Taking engineering cues from nature has paid off well for the designers of synthetic organisms, which is no surprise given the trial-and-error process of evolution.
But now researchers at the Berkeley Lab have glommed on to one of nature’s most clever creations: the whisker.
As they report:
From the world of nanotechnology we’ve gotten electronic skin, or e-skin, and electronic eye implants or e-eyes. Now we’re on the verge of electronic whiskers. Researchers with Berkeley Lab and the University of California (UC) Berkeley have created tactile sensors from composite films of carbon nanotubes and silver nanoparticles similar to the highly sensitive whiskers of cats and rats. These new e-whiskers respond to pressure as slight as a single Pascal, about the pressure exerted on a table surface by a dollar bill. Among their many potential applications is giving robots new abilities to “see” and “feel” their surrounding environment.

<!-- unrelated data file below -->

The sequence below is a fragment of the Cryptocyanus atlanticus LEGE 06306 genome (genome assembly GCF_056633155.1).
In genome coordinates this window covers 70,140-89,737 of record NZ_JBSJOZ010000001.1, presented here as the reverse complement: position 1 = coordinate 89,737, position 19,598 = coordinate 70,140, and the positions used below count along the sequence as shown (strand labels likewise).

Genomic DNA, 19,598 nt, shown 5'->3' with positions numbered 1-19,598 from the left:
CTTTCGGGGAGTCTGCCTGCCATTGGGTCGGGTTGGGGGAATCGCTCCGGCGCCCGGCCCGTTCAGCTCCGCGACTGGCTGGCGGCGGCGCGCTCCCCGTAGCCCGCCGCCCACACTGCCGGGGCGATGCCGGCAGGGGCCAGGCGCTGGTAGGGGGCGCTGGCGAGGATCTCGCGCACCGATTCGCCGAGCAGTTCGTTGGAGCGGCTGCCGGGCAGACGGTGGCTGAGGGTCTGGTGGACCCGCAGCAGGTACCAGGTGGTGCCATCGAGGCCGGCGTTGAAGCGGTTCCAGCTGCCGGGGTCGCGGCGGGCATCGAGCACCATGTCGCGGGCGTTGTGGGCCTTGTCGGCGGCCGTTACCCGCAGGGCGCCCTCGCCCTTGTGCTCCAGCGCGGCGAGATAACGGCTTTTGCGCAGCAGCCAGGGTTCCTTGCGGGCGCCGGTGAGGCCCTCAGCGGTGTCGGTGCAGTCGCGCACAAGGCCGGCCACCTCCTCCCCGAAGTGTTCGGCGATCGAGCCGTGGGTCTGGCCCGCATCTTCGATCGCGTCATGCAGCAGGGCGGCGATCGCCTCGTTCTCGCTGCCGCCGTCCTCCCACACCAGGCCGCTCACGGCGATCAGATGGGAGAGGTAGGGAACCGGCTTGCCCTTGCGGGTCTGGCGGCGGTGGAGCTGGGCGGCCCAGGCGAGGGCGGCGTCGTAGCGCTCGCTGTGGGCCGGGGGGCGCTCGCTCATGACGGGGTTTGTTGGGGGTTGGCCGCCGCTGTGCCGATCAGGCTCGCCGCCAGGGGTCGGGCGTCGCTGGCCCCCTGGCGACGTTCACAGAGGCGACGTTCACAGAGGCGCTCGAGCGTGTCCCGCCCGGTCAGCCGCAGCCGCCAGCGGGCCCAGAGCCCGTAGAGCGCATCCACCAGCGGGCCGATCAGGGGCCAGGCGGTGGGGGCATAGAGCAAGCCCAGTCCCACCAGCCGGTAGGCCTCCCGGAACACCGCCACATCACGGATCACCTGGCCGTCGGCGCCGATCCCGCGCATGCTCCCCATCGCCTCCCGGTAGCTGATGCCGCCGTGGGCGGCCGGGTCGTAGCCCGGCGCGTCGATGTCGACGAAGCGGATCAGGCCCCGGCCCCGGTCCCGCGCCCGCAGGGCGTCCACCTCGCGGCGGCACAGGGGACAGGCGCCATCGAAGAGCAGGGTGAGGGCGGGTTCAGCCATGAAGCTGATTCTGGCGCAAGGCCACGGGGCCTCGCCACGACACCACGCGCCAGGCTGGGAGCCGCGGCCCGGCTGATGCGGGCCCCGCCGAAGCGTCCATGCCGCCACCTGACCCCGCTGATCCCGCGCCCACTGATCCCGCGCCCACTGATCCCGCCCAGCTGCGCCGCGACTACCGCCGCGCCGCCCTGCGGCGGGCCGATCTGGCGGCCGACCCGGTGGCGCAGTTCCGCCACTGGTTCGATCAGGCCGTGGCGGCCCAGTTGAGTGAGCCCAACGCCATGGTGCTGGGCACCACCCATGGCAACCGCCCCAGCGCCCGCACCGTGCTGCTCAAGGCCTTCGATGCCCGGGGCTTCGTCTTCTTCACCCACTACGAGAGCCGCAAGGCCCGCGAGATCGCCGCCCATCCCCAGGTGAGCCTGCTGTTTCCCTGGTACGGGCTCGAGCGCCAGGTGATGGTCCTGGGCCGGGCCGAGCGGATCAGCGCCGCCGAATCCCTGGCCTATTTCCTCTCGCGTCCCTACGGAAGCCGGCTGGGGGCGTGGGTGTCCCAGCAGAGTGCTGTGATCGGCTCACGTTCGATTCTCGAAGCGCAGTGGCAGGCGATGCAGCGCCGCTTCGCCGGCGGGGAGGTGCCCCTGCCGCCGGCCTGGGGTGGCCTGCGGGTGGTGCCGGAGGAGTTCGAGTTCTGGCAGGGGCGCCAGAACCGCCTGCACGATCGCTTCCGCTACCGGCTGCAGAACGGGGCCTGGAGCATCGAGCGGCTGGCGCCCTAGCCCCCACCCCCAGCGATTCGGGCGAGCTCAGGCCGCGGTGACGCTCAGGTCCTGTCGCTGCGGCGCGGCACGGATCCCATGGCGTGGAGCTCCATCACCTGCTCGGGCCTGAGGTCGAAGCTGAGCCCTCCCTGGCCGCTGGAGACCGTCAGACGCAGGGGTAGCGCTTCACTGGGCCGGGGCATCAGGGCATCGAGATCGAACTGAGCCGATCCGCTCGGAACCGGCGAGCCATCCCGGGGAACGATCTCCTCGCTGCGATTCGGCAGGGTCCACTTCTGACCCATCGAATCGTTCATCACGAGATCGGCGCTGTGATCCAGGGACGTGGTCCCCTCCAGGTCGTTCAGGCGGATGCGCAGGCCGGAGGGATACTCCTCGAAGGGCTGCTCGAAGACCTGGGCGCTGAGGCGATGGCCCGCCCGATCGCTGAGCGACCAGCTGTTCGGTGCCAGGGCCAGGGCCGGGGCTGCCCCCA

“Whiskers are hair-like tactile sensors used by certain mammals and insects to monitor wind and navigate around obstacles in tight spaces,” says the leader of this research Ali Javey, a faculty scientist in Berkeley Lab’s Materials Sciences Division and a UC Berkeley professor of electrical engineering and computer science. “Our electronic whiskers consist of high-aspect-ratio elastic fibers coated with conductive composite films of nanotubes and nanoparticles. In tests, these whiskers were 10 times more sensitive to pressure than all previously reported capacitive or resistive pressure sensors.”
Not surprisingly, this research was supported by DARPA (the Defense Advanced Research Projects Agency), so we should not be surprised to soon see their BigDog or Atlas robots sporting a full ZZ Top/Rick Rubin-style beard composed of creepy sensory tendrils.